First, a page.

Brian Wilson - Download Roundup
, February 2011
I’m indebted to John Bundy for drawing my attention to this recording and for contributing a review. All that remains is for me to add that I enjoyed hearing these two recordings of works which were unfamiliar to me: the only major music by Morton Gould which I knew was Fall River and I didn’t even think that I liked Menotti. At £1.99, where available (sadly, not in the US, for copyright reasons) this remarkably well-transferred reissue, in good mono sound, is well worth having though I echo JB’s plea for a stereo reissue of the Menotti. Perhaps High Definition Tape Transfers could oblige.
John Bundy writes: This review concentrates on the Morton Gould Dance Variations. Gould [1913–1996], was a musical prodigy—pianist, composer, conductor, radio music director, and even had his own fine orchestra from 1942–1964, recording predominantly for RCA. He was a prolific composer, with an engaging, inventive, and original style, which is strongly evident in the Dance Variations for Two Pianos and Orchestra . The duo-piano team of Arthur Whittemore and Jack Lowe, for whom the piece was intended, was active from 1945 to 1975, and is featured on this 1953 monophonic recording, released as RCA LM-1858 in 1955. The flip side offers Menotti’s delightful Sebastian Suite, later released in stereo, from the pioneering RCA two-track stereo tapes made in 1954, at the same recording session as the mono version on this download. This was available on reel-to-reel and cassette formats, and eventually made its way to the Stokowski Stereo Collection [CD format], and is a magnificent performance, well worth the effort to find.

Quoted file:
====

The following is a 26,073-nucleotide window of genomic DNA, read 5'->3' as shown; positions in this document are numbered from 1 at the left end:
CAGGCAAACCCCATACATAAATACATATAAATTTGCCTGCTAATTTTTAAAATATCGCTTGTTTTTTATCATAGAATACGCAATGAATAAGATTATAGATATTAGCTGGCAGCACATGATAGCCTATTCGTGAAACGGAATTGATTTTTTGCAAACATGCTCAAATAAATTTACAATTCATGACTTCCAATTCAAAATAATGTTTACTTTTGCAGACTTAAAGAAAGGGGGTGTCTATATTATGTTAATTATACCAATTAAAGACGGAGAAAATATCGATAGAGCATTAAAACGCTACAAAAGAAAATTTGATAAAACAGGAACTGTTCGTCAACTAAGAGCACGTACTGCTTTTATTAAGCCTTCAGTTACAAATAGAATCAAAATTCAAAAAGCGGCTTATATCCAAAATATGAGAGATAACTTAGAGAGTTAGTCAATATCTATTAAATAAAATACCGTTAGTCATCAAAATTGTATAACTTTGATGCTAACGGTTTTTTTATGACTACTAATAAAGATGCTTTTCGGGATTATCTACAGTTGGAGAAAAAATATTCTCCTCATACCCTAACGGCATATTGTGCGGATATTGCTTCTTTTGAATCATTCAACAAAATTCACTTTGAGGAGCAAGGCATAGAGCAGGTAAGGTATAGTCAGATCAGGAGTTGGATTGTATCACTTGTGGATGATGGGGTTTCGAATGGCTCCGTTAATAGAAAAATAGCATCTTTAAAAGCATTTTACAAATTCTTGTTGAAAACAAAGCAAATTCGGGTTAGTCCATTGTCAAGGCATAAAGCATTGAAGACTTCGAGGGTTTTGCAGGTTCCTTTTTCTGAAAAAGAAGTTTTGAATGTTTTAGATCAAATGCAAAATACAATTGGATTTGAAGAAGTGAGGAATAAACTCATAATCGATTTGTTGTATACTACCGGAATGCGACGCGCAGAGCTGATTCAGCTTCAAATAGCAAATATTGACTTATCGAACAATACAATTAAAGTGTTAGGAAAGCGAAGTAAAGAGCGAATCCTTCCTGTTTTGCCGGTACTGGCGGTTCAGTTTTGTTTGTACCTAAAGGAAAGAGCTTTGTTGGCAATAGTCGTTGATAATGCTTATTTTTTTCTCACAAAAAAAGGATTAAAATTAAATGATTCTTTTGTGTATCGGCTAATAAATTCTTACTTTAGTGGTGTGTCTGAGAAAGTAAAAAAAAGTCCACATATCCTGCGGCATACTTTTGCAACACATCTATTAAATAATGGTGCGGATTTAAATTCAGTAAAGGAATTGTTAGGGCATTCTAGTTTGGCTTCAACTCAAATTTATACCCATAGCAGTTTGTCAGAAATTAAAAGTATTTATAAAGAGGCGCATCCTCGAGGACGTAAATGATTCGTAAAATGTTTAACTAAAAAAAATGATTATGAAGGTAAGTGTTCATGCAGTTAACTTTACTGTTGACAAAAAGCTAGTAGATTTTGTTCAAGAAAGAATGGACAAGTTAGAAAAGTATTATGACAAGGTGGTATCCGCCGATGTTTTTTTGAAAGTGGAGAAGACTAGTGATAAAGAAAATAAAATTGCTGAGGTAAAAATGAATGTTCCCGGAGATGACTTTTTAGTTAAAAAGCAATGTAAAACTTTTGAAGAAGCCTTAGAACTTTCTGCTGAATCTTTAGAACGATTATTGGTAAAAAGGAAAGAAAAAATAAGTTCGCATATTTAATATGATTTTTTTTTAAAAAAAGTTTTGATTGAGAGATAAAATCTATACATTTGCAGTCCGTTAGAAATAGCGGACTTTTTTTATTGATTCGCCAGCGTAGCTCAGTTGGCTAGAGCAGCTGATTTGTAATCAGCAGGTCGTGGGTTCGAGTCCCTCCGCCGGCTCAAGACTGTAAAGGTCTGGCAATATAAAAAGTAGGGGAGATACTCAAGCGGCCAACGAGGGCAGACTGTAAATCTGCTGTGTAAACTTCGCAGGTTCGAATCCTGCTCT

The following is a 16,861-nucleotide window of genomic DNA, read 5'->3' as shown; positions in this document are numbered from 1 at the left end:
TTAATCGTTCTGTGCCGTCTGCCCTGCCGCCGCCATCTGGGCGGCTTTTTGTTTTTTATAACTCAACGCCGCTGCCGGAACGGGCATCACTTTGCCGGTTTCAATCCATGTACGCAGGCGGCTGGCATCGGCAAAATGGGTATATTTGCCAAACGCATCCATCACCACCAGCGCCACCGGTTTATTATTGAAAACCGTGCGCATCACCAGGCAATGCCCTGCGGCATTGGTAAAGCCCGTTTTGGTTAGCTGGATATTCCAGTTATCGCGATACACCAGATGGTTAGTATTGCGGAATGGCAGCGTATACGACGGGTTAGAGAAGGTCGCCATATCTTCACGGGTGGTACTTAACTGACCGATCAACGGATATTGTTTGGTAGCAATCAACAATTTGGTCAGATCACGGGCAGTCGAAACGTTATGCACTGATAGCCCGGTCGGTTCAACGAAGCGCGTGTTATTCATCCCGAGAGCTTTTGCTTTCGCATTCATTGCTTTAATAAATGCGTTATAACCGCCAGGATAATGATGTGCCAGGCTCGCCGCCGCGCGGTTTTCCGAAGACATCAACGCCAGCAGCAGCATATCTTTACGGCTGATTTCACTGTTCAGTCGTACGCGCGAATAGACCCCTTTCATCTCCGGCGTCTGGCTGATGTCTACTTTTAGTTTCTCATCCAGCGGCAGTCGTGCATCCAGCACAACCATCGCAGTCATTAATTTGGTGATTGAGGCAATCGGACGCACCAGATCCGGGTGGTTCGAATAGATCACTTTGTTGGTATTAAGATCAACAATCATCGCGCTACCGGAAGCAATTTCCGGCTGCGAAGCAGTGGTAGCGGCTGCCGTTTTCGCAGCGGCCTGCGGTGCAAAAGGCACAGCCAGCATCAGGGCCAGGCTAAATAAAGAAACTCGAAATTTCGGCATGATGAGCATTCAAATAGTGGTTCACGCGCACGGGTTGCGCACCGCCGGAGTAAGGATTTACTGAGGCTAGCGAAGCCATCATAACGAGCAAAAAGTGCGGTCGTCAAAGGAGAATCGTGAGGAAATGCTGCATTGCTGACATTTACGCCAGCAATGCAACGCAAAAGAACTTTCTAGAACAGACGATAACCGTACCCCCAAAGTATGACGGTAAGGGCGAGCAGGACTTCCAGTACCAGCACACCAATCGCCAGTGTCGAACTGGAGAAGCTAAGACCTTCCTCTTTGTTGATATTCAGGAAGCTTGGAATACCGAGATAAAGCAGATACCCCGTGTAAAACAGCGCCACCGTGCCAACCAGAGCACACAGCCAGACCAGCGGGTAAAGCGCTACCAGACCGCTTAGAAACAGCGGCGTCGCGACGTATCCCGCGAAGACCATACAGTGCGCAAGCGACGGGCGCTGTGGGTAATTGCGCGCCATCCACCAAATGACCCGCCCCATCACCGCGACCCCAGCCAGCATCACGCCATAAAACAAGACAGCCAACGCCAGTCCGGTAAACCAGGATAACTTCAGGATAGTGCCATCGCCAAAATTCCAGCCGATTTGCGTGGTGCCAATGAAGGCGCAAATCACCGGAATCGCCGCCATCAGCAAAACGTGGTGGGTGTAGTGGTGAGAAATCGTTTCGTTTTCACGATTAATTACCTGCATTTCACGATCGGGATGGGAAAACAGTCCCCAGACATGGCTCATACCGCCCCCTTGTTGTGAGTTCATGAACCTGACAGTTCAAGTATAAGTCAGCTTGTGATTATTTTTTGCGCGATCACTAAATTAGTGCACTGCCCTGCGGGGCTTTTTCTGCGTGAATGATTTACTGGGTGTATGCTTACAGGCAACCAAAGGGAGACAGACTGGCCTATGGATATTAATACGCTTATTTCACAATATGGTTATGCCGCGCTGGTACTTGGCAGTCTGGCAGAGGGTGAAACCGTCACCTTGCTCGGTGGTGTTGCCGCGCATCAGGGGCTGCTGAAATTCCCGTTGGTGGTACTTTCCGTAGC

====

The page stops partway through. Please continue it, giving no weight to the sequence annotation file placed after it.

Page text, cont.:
The Dance Variations are comprised of four movements: 1. Chaconne; 2. Arabesques [gavotte, pavane, polka, quadrille, minuet, waltz, and can-can]; 3. Pas de deux [tango]; 4. Tarantella. The performance, with Stokowski conducting the San Francisco Symphony Orchestra, is exciting, and while the two pianos are unfortunately joined as one by the mono recording, and set fairly far away from the listener, the pianists’ virtuosity is nonetheless evident. Considering the age of the recording, and the fact that this download comes, possibly, from the LP rather than the master tapes, the fidelity is quite acceptable. However, it is Stokowski’s interpretation that sets this apart from the few recordings that have succeeded it. In particular, the final movement dashes to a finish with an abandon that is not matched by the stereo competition. In fact, Stokowski takes every movement notably faster [than Amos], particularly the final two, with the tango a full minute shorter.